“Chicken!” (part 1)

by admin on April 5, 2009

One of the nice things about tournament chess, as compared with (say) poker or basketball or most other sports, is the almost complete lack of chatter or “trash talking.” In kids’ tournaments it’s not too unusual to see players talking to each other, but in adult tournaments it virtually never happens. The Code of Silence is observed almost religiously by most players: no talking with your opponent, except to resign, offer a draw, or occasionally to adjust a piece. It’s considered gauche even to announce a check.

But I can remember one exception to the Code of Silence, and it came in one of the most important games of my chess career! It came in the fifth round of the 1987 North Carolina championship. I was paired against Rich Jackson, a national master whom I had played a few times before. (I was at the time still an expert.) We got to the following position, where he has just played 15. … Nd7-e5:

Black’s move was probably a mistake, because it allows White to play 16. c5, piling up pressure on the pinned d-pawn. However, after long consideration I decided not to play this move, and I played 16. Nd5 instead. Rich looked at me, grinned, and said, “Chicken!”

After twenty years, I can say that Rich was at least partially right. I did chicken out, at least a little bit. I was pretty sure that he had something planned against 16. c5, but I also didn’t really see what his answer was going to be. During the game, I thought he was going to respond with 16. … Nc4?, but White can parry this move effortlessly with 17. Bf2, and now Black has two problems instead of one — a loose knight on c4 and the pinned pawn on d6. I suspect that Rich’s idea was actually to play 16. … Qc8, setting the trap 17. cd cd 18. Rxd6? Nc4!, when Black is fine. But White doesn’t have to fall into this. Instead of 18. Rxd6? I can just play 18. Rc1 with a great position — Black has so many weaknesses (b5, d5, and the dark squares on the queenside) that it is hard to count them all.

By the way, this shows the importance of considering quiet moves (like 17. Bf2 and 18. Rc1) even in what appears to be a tactical position. This relates to Aziridine’s comment on my recent post, “From the Mailbag” — the fact that a capture is possible does not mean it is obligatory. Even good players fall into this mental trap.

But even acknowledging that I got bluffed here, was 16. Nd5 such a bad move? In fact, it’s a very good move, centralizing the knight, taking it off the vulnerable square c3, and controlling squares deep in Black’s camp! According to Fritz, White’s advantage after 16. c5 is 0.9 pawns, while after 16. Nd5 his advantage is 0.6 pawns. This isn’t a big enough difference, in my opinion, to qualify 16. Nd5 as a mistake. It’s simply the second-best move. When you have a Plan B that’s as good as 16. Nd5, perhaps there is nothing wrong with giving up on Plan A.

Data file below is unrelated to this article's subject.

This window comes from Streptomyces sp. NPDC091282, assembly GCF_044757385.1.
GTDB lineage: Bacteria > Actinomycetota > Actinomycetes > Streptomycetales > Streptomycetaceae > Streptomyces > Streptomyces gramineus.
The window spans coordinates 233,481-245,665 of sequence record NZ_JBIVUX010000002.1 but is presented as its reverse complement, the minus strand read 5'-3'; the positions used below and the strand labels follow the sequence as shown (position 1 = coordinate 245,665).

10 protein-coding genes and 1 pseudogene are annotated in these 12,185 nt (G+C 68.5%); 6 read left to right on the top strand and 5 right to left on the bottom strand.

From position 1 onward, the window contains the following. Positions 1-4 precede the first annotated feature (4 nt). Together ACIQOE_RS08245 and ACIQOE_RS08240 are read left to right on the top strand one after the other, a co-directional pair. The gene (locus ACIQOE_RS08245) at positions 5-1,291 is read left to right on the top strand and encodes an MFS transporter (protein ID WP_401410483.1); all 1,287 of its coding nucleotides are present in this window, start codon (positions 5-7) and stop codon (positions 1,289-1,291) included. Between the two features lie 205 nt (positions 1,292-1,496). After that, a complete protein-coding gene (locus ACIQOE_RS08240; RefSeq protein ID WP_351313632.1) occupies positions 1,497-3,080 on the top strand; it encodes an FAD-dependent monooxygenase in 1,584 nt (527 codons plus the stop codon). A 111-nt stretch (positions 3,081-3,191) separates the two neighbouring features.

This reminds me of a well-known anecdote. In the game Winter–Lasker, Nottingham 1936, Winter thought for about half an hour and then played a piece sacrifice. Lasker declined the sacrifice almost immediately. When asked why after the game, the former world champion said, “If a strong master thinks for half an hour and leaves a piece en prise, I think I had better not take it.” So there you have it: Even a world champion says it’s okay to chicken out now and then! Two important considerations here were the facts that declining the sac gained Lasker half an hour on the clock, and that Lasker had a strong Plan B, as I did in the above position.

And indeed, I think that Rich’s “Chicken!” comment may have boomeranged against him, because it’s possible that he relaxed a bit after I played 16. Nd5. In short order he found himself in a lot of trouble again:

16. Nd5 Nc6 17. Qf2 Qb8 (I’m not sure what the point of this move is, but it’s also hard to find constructive alternatives.) 18. f4! (Threatening f5 and f6.) 18. … f5 19. ef gf 20. Bh3 Rf8.

White to play and strike a blow for chickens everywhere!

Here I wanted to open up the e-file to attack his loose knight on e6, but at the same time I have to keep the d4 square adequately defended. Can you figure out what my solution was?

The answer is 21. Bb6! Black can’t defend the knight with 21. … Ncd8 because of 22. Bxf5!, and the trade 21. … cb 22. Rxe6 is too horrible to even look at, leaving Black with multiple weaknesses and no counterplay. So 21. … Qc8 was forced, and I followed up with the obvious sham sacrifice, 22. Rxe6! Qxe6 23. Nxc7 Qxc4.

Now, alas, I spoiled all my good work. Once again I forgot that just because a capture is threatened, it doesn’t have to be played! White should first play a simple prophylactic move, 24. b3!, and then after (say) 24. … Qf7 25. Nxa8 Rxa8 26. Rxd6 with an overwhelming advantage. Looking at the game now, I can’t believe I didn’t play this obvious zwischenzug.

Instead I got too caught up in the he-takes-I-take mentality, and continued 24. Nxa8? Rxa8 25. Bxf5 Qxa2 26. Rxd6 Qxb2 27. Qxb2? Bxb2 28. Rd7 a4! Oops! Suddenly I realized that I had no way of blockading the a-pawn (if I move my bishop to a2 it will be driven away by Black’s knight). So the only thing for White to do is take all of Black’s pawns and sac a bishop for the a-pawn — which leads to an endgame that should be drawn, with three pawns versus a piece.

But that’s not how the game ended! There were some amazing twists and turns and changes of fortune still to come — and a highly instructive rook-and-pawn endgame. Stay tuned for Part 2!

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